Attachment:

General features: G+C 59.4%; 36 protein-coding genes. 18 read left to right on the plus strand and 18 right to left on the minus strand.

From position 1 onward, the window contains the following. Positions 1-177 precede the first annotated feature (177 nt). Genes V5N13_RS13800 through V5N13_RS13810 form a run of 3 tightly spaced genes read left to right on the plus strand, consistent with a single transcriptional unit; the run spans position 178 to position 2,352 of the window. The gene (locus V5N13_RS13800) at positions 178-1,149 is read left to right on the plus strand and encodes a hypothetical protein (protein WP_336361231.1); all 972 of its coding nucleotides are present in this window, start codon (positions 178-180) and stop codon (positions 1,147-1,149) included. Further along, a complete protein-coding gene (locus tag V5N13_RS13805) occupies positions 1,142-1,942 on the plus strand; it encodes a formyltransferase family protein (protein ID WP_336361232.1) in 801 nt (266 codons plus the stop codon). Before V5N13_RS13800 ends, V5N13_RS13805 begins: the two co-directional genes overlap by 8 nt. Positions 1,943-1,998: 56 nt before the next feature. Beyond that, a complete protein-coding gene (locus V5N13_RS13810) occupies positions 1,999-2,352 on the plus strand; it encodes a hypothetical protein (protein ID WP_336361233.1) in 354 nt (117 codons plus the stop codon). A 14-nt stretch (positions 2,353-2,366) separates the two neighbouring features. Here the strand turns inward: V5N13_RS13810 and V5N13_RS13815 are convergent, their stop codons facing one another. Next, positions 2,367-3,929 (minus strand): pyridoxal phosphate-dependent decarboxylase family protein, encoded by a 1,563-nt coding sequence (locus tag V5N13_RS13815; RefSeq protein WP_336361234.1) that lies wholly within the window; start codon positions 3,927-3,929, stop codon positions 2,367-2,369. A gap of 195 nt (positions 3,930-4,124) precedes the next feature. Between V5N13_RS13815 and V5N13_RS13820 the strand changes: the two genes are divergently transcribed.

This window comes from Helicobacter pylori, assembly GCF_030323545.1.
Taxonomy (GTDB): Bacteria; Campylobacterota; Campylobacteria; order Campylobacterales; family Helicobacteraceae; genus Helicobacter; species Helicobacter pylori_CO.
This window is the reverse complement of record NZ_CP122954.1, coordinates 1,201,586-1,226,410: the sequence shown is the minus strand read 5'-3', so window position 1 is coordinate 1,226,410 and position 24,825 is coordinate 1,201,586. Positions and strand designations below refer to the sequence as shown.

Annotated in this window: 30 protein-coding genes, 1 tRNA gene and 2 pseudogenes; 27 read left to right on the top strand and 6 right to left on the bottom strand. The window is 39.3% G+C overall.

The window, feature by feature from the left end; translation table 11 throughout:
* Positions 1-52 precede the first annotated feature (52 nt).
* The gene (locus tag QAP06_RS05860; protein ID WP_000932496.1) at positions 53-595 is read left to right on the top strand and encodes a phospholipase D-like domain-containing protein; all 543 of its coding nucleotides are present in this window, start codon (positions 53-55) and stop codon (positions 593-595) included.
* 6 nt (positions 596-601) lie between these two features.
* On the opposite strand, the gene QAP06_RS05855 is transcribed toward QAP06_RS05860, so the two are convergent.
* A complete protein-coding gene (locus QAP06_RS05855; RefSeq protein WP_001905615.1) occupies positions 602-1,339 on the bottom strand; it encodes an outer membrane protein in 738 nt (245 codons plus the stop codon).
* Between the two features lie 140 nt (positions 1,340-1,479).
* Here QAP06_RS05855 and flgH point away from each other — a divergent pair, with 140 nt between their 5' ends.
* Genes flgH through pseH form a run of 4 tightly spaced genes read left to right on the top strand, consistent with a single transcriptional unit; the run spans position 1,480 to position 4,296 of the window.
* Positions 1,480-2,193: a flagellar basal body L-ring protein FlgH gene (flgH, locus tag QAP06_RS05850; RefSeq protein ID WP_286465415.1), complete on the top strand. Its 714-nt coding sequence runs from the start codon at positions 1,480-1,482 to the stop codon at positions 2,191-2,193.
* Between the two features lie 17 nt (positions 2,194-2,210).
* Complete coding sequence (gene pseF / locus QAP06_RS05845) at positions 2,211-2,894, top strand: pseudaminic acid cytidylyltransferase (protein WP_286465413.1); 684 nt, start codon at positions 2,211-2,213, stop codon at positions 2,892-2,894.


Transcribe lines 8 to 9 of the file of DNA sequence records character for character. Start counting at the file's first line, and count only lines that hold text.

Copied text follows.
* Positions 1-52 precede the first annotated feature (52 nt).
* The gene (locus tag QAP06_RS05860; protein ID WP_000932496.1) at positions 53-595 is read left to right on the top strand and encodes a phospholipase D-like domain-containing protein; all 543 of its coding nucleotides are present in this window, start codon (positions 53-55) and stop codon (positions 593-595) included.